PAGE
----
Coleman: Well, he called me up and said, “I’m trying to put the old band back together,” which I loved. The only downside is that we were never in the same room at the same time, so we didn’t get to work together. I didn’t even realize until just recently that Grunny was in this same episode. I knew that he was doing episodes and I knew that Adrian was doing episodes and playing Tony Stark, but I did not know that Grunny was in the same episode as me until just recently.

IGN: That’s very funny. The strangeness of animation I guess.

Coleman: I know, exactly. It really is interesting.

IGN: Might you appear in future episodes as this character?

Coleman: You know, I don’t know. They did this one little thing, literally a sort of passing by Spider-Man in the hallway and saying, “Hello, Spider-Man.” But yeah, I would be very happy to do more. I’m not sure whether that’s happening or not.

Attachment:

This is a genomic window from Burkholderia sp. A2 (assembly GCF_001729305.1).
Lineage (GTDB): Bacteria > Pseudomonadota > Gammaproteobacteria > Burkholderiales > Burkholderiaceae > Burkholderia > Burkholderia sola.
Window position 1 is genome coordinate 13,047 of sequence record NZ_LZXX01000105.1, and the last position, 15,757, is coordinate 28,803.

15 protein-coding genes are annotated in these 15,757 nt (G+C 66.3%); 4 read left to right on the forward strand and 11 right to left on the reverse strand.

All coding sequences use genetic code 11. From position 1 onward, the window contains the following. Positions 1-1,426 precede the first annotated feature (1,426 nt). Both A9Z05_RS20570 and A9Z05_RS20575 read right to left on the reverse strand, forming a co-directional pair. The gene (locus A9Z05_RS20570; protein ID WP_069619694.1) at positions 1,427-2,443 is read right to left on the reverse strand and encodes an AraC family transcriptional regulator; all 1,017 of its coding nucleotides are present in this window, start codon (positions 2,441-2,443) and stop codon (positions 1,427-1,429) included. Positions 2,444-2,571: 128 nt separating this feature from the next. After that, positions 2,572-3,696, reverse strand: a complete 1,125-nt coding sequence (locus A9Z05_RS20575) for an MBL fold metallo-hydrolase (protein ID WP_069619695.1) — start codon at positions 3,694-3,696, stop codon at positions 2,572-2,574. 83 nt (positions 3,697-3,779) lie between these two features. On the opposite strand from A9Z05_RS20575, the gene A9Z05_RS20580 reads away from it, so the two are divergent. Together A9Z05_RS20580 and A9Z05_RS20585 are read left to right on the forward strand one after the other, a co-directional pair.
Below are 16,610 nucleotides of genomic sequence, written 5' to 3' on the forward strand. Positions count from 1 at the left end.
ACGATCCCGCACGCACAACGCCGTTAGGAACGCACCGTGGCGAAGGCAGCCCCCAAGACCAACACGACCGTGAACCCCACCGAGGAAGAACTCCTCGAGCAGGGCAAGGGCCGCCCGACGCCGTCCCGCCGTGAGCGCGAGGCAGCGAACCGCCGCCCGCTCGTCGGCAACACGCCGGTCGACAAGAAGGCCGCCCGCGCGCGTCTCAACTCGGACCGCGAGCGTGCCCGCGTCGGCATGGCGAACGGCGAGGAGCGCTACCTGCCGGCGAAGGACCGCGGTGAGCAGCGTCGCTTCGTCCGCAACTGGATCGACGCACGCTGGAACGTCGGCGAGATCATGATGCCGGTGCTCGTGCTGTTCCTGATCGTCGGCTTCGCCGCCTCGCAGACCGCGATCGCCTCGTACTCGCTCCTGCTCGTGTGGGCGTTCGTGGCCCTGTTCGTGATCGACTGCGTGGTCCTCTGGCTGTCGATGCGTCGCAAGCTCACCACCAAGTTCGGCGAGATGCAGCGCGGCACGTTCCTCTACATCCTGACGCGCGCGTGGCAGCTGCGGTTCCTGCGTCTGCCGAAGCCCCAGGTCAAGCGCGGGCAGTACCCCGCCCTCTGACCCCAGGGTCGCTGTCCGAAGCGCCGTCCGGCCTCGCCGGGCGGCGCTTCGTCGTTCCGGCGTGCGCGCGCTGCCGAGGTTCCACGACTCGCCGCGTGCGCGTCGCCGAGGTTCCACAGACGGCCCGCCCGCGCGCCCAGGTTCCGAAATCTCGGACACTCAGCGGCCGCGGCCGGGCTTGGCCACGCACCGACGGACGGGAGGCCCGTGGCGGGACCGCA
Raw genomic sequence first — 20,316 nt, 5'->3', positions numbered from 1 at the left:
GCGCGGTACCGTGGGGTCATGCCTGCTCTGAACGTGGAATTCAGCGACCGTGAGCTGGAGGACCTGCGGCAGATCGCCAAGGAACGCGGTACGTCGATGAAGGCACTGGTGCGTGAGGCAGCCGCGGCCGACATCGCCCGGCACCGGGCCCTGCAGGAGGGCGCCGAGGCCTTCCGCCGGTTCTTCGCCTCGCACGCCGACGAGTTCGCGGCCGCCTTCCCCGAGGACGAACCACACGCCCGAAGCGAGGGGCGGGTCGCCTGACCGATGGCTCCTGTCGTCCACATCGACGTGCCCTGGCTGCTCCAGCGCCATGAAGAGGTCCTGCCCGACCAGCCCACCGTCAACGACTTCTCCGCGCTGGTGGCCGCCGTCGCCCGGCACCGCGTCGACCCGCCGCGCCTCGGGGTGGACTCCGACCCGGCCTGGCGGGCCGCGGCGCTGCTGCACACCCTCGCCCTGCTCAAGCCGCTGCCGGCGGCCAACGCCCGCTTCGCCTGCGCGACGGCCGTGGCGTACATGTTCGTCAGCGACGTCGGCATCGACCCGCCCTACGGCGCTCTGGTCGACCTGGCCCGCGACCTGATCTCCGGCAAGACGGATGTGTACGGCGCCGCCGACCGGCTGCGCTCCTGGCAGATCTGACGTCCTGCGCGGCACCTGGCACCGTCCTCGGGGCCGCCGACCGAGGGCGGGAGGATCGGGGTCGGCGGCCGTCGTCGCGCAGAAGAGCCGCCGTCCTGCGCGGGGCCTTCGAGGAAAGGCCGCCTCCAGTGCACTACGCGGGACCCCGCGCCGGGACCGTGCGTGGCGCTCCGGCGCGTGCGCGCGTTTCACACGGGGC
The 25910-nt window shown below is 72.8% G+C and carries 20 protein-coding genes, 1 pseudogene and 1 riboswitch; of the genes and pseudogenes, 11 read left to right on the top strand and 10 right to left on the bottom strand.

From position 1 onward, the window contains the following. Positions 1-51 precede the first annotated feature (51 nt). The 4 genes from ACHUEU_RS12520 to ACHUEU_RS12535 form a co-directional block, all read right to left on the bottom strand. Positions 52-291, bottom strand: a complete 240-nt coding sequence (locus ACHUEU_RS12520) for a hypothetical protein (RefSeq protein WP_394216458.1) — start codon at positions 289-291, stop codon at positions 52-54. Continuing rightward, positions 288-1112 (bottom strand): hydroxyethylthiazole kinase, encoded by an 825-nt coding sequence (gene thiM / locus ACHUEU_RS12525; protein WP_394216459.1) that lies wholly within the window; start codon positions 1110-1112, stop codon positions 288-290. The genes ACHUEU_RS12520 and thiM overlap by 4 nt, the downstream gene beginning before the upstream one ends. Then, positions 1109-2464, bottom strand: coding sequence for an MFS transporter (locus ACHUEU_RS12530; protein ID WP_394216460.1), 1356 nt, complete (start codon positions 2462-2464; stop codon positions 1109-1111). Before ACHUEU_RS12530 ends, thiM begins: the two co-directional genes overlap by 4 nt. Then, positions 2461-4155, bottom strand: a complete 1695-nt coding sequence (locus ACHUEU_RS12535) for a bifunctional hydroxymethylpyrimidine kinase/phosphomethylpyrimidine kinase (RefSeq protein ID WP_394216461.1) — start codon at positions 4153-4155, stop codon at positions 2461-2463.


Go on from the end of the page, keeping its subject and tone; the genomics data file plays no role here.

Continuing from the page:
IGN: I wanted ask you about some of your other work you’ve been doing this past year. Thursday nights were Jack Coleman nights at some point this past TV season.

Coleman: [Laughs] But you had to switch channels.

IGN: You had to switch channels, yes! On The Office, it seems pretty clear who the father of that baby actually is, but it’s not totally out in the open. Do you think that might be confronted early on in this next season?

Coleman: I think it might be. I would be loath to jump to too many conclusions, and this is not based on my knowledge of anything. I just know that they have a very contrarian streak over there. As soon as you think you know what something is, it isn’t. I don’t necessarily know if it’s Dwight’s baby. It might just sort of confound all indications. It could be mine, I don’t know. I’m not sure.

IGN: Meanwhile, Oscar’s been very determined that you have a secret you’ve been keeping.